– to recover blood during surgery
The Caribbean Heart Institute (CHI) has acquired a cell-saver machine which allows for blood recovery during surgery, and a medical team used the equipment for the first time during an open heart surgical procedure last week.
CHI also purchased two new heart-lung machines as part of a massive upgrade which
directors at the institute called “necessary.” Surgeries were put on hold since May this year to facilitate the upgrade, but open heart procedures resumed last week when the team completed two heart valve replacements and a by-pass surgery.
Chief Executive Officer of CHI, Dr Gary Stephens told Stabroek News yesterday that the acquisition of the cell-saver machine was huge for the institute, because it allowed them to cut back on blood transfusions. He said that CHI had always had been cognisant of the amount of blood which was lost during operations as well as the blood which was needed.
“The blood bank is constantly in talks with us about how much blood is required for operations like these, and today we are in a position to say that we now have a machine which will allow us to recover a patient’s blood and re-infuse it,” Stephens said.
The BRAT cell-saver machine which is now at CHI makes it possible for the surgical team to collect, clean and save the blood a patient loses during and after surgery; it reduces the need for transfusions. The machine allows for autologous blood salvage, which is a medical procedure involving recovering blood lost during surgery and re-infusing it into the patient.
Stephens said the procedure worked fine during the operation last week and he reported that the surgery was done on CHI’s first Jehovah Witness patient. Jehovah Witnesses do not accept blood transfusions in keeping with their religious beliefs, but cell-saver procedures are not prohibited.
Stephens said the machine upgrade was necessary because CHI previously had one heart lung machine and there was no back-up machine.
He explained that the machines came in the country in September and that technicians travelled here to check that everything was in place before surgeries resumed.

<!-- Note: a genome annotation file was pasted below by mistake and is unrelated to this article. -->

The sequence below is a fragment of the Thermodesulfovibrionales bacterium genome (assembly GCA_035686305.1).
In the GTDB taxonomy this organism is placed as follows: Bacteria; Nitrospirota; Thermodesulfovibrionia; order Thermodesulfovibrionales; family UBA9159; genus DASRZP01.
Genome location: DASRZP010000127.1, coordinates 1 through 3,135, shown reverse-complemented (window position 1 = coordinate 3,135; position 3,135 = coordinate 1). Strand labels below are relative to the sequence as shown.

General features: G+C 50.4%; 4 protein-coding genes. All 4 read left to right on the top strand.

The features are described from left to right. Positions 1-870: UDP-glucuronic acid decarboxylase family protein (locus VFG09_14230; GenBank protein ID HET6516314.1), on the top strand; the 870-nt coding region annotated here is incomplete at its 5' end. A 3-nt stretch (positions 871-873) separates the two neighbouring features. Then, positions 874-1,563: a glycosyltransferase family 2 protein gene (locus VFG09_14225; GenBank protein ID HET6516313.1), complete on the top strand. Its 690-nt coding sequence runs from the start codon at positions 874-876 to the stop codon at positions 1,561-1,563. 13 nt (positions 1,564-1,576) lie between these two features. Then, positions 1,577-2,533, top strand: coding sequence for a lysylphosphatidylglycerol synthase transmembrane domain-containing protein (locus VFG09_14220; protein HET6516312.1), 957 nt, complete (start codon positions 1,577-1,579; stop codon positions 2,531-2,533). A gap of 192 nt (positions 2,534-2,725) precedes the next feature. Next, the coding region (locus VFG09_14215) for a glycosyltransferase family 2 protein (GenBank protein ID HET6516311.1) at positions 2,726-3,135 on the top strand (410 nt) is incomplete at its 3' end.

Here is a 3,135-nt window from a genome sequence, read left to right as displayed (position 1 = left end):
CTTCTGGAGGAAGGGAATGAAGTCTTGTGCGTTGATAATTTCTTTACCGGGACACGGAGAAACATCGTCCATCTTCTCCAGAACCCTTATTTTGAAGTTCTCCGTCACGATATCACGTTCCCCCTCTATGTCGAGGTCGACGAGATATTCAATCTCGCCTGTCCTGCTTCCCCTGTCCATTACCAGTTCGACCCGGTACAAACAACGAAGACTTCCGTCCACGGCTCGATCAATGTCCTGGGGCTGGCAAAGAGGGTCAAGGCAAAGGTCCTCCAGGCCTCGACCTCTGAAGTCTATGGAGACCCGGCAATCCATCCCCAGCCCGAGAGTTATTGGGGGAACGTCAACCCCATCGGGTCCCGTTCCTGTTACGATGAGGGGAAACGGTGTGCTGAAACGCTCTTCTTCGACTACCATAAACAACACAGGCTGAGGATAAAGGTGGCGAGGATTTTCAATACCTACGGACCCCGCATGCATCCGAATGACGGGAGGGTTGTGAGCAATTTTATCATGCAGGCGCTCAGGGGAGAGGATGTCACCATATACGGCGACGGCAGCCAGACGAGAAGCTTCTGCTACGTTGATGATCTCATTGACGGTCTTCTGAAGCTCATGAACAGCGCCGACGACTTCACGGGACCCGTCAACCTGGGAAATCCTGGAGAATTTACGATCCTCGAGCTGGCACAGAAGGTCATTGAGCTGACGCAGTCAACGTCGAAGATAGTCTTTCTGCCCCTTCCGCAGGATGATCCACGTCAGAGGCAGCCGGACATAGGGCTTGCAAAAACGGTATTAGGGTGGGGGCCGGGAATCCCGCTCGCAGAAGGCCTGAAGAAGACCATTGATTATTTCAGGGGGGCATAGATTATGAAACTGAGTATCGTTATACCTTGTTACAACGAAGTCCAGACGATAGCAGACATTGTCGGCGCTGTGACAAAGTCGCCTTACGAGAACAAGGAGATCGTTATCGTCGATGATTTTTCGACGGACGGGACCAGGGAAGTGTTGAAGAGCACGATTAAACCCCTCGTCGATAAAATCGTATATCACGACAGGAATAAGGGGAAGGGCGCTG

Earlier this year CHI had a waiting list of close to 40 patients for open heart surgeries, and the numbers remain the same. Surgeries are conducted every four weeks, sometimes every six weeks but the numbers are not reducing. According to Stephens, around 3-4 surgeries were completed every session but it is not enough to significantly bring down the total.
But CHI also has its limitations in terms of its capacity for surgeries and the bed strength at the institute. He said that the 4 bed Intensive Care Unit (ICU) barely accommodates patients, and since the institute had routine non-invasive procedures such as angiograms and angioplasties there was need for patient accommodation. Doctors at CHI complete around two angioplasties a week.
Stephens said that “even if we increase our capacity for surgeries” the institute would have no room to accommodate patients. He said that many of the patients were repeats, noting that there were new persons but there were no current figures as to how many.
He said the institute was currently in talks with a Trinidadian cardiac institute to have a paediatric cardiologist join the team at CHI. He said that they were willing to share the cost of putting together a medical team for paediatric cardiac care which “we could share between Guyana, Trinidad and the rest of the Caribbean…” Plans are still in place for paediatric surgery at CHI in January 2011.
CHI currently has on staff a resident interventional cardiologist and three internist doctors. Stephens said that the presence of the cardiologist meant that emergency cases could be dealt with. “If someone has a heart attack and they show up here we have someone who can address that on the spot,” he told this newspaper.
CHI opened its doors here four years ago and it has been working on a comprehensive cardiac programme, including open heart surgery, angioplasty, angiograms and stenting, among other services.